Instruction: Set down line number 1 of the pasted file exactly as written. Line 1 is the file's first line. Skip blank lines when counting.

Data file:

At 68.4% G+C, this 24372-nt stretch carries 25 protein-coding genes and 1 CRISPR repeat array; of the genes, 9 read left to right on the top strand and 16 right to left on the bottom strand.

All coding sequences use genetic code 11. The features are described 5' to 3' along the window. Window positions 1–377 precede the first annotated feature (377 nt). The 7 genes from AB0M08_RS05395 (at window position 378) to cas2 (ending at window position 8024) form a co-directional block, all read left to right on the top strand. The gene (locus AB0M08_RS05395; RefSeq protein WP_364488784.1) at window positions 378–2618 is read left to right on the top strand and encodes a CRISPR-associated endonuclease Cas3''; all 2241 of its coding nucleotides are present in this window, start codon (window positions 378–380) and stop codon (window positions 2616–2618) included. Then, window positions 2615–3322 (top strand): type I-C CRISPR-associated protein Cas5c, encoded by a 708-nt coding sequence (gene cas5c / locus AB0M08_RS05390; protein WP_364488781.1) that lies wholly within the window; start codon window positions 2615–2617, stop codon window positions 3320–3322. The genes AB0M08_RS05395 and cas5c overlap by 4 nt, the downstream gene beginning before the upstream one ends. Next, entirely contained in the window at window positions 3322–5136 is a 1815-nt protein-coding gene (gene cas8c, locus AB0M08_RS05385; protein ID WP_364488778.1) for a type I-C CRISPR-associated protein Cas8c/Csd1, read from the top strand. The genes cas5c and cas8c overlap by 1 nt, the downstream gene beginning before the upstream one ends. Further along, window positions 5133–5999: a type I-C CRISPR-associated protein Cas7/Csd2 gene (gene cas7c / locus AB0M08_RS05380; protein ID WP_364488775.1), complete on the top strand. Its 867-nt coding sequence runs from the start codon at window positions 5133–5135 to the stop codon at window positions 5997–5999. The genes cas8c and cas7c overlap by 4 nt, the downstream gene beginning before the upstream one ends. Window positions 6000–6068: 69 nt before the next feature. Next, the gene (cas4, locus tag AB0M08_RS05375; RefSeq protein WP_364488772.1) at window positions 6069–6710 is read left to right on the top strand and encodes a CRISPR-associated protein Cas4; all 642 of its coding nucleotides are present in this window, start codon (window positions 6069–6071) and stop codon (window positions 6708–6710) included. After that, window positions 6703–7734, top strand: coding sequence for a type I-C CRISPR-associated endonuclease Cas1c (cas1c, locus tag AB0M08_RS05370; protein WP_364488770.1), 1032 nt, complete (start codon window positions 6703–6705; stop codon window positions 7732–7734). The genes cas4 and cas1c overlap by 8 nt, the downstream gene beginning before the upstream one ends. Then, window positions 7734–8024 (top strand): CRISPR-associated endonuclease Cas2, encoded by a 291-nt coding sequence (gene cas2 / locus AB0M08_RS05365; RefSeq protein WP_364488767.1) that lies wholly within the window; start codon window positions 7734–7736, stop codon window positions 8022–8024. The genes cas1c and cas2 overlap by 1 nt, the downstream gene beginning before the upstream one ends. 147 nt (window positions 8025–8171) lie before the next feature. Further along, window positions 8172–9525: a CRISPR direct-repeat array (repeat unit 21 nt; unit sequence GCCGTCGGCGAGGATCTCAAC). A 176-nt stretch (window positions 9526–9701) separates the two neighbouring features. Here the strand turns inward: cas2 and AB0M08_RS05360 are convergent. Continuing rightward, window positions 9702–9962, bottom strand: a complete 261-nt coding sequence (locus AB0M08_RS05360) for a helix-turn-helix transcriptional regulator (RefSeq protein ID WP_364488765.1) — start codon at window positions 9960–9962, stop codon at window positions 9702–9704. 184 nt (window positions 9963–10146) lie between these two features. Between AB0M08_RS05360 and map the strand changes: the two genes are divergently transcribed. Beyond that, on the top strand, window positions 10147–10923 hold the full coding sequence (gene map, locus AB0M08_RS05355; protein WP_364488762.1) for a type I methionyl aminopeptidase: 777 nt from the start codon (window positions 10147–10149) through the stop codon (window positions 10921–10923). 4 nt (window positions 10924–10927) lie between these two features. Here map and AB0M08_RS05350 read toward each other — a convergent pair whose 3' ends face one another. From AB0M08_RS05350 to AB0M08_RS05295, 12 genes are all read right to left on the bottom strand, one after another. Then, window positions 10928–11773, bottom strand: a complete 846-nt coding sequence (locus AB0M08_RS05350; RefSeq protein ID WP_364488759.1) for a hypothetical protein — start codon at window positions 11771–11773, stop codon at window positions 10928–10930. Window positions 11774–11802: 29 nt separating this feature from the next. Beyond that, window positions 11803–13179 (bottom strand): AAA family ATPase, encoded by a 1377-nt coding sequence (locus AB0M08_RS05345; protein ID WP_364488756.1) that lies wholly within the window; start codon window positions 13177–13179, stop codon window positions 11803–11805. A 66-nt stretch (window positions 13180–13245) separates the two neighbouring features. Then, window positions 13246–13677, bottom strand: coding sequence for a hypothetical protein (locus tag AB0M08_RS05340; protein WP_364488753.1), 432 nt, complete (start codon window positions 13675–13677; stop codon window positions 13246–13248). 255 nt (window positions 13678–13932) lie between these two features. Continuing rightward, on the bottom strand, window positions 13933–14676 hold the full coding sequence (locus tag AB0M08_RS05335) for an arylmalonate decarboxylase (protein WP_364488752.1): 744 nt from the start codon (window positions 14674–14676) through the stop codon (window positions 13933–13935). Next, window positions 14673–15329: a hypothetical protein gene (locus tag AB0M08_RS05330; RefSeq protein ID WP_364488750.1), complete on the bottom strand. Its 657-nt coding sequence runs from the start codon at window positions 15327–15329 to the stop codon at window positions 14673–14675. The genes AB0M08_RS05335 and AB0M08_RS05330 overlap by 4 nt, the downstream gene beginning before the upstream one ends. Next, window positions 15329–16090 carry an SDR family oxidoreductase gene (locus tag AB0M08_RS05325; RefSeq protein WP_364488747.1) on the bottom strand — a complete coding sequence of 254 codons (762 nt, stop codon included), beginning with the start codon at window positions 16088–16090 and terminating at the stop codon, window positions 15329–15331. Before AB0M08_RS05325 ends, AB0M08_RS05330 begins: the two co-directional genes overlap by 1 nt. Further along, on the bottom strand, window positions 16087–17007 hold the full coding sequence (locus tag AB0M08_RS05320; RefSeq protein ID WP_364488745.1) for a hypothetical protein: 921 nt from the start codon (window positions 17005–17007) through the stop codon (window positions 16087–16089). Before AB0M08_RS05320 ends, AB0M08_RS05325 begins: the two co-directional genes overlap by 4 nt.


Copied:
At 68.4% G+C, this 24372-nt stretch carries 25 protein-coding genes and 1 CRISPR repeat array; of the genes, 9 read left to right on the top strand and 16 right to left on the bottom strand.